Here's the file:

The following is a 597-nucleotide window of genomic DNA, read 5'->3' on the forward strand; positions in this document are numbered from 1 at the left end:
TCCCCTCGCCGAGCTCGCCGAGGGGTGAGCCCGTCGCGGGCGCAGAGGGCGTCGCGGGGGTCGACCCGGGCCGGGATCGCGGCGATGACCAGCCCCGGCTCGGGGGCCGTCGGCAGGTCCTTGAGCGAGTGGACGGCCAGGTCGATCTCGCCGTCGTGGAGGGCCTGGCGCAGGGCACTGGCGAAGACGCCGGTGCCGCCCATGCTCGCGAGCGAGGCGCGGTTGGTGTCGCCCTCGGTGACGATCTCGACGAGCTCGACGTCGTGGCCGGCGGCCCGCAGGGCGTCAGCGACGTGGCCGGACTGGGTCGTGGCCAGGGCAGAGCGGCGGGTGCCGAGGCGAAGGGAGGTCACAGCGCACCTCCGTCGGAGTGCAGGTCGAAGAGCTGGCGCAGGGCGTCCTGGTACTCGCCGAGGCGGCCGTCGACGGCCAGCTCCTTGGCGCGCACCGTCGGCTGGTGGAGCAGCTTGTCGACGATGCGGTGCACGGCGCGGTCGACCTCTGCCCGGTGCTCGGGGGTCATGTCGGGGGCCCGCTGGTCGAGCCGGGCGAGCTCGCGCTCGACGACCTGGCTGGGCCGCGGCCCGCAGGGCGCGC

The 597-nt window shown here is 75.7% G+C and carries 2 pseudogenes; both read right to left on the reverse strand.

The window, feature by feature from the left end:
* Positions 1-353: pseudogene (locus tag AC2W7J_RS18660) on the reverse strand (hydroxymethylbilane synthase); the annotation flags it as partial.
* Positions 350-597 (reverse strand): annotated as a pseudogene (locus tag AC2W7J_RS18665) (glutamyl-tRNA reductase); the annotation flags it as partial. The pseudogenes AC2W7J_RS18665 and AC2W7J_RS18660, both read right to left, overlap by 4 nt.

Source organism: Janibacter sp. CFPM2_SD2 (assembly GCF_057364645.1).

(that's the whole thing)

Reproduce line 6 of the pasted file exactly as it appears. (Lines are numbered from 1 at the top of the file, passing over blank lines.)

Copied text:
* Positions 350-597 (reverse strand): annotated as a pseudogene (locus tag AC2W7J_RS18665) (glutamyl-tRNA reductase); the annotation flags it as partial. The pseudogenes AC2W7J_RS18665 and AC2W7J_RS18660, both read right to left, overlap by 4 nt.